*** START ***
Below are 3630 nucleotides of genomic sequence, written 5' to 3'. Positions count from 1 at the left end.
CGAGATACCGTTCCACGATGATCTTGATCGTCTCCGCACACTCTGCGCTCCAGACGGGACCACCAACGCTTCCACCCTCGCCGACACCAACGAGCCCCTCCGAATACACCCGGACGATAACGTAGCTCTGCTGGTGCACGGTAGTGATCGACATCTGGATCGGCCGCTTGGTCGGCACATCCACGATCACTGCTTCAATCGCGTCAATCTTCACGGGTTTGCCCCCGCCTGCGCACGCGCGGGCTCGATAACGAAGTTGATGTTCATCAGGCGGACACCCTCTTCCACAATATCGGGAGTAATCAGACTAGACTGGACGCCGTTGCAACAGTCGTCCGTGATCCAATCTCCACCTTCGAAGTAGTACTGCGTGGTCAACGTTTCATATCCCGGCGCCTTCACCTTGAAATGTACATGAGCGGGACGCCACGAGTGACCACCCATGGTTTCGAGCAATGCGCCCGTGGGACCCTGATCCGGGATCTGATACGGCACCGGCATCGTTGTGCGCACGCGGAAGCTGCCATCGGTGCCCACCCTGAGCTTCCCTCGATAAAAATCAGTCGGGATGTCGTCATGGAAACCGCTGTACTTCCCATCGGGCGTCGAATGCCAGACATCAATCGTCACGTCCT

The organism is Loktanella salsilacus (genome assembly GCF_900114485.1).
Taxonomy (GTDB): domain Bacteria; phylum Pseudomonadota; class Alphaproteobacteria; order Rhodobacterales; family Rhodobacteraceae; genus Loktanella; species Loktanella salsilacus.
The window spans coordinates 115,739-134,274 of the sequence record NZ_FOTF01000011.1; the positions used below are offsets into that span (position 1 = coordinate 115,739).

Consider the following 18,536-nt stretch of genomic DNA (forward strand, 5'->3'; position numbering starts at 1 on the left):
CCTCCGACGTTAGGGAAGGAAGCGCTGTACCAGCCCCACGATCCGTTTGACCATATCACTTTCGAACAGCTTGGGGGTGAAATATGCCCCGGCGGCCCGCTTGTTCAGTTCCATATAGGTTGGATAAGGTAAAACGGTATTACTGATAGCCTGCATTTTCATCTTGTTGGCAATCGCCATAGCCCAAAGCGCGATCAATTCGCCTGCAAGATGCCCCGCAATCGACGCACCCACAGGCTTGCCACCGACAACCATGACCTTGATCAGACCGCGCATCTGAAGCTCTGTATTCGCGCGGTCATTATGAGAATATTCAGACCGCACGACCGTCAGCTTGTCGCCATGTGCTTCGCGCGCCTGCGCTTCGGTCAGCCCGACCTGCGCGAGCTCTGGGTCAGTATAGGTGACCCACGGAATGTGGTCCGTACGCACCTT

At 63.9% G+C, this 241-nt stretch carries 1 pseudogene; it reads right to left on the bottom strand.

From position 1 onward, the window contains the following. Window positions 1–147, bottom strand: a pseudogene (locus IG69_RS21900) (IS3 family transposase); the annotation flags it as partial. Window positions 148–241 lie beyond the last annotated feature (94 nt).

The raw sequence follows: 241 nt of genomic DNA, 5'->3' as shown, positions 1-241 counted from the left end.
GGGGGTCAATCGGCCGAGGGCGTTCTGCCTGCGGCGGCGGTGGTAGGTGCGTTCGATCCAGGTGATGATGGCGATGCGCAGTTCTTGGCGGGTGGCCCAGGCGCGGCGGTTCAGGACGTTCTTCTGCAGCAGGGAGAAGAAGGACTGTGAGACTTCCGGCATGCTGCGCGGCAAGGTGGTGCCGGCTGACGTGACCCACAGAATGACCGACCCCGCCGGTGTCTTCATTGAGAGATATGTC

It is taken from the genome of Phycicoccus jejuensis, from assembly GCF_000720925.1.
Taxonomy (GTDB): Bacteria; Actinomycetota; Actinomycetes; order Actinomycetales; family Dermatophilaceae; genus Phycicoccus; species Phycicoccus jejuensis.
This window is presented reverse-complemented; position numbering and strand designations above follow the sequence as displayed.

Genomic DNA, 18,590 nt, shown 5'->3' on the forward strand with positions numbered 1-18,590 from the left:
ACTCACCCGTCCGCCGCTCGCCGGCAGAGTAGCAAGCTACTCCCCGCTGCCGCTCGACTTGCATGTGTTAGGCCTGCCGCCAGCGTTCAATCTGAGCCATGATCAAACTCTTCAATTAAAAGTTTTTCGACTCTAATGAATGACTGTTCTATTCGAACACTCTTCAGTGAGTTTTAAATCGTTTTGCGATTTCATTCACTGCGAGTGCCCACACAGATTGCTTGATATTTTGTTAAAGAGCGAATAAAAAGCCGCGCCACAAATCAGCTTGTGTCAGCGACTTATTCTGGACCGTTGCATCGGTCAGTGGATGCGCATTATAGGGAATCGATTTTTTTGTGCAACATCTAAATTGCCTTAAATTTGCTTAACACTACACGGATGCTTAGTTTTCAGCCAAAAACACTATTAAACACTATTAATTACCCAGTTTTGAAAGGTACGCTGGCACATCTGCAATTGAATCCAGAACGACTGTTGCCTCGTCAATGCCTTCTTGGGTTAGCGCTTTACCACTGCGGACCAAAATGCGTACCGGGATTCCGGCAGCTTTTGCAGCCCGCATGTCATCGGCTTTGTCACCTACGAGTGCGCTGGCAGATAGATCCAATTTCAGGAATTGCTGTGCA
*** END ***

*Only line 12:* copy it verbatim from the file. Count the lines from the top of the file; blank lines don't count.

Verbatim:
It is taken from the genome of Phycicoccus jejuensis, from assembly GCF_000720925.1.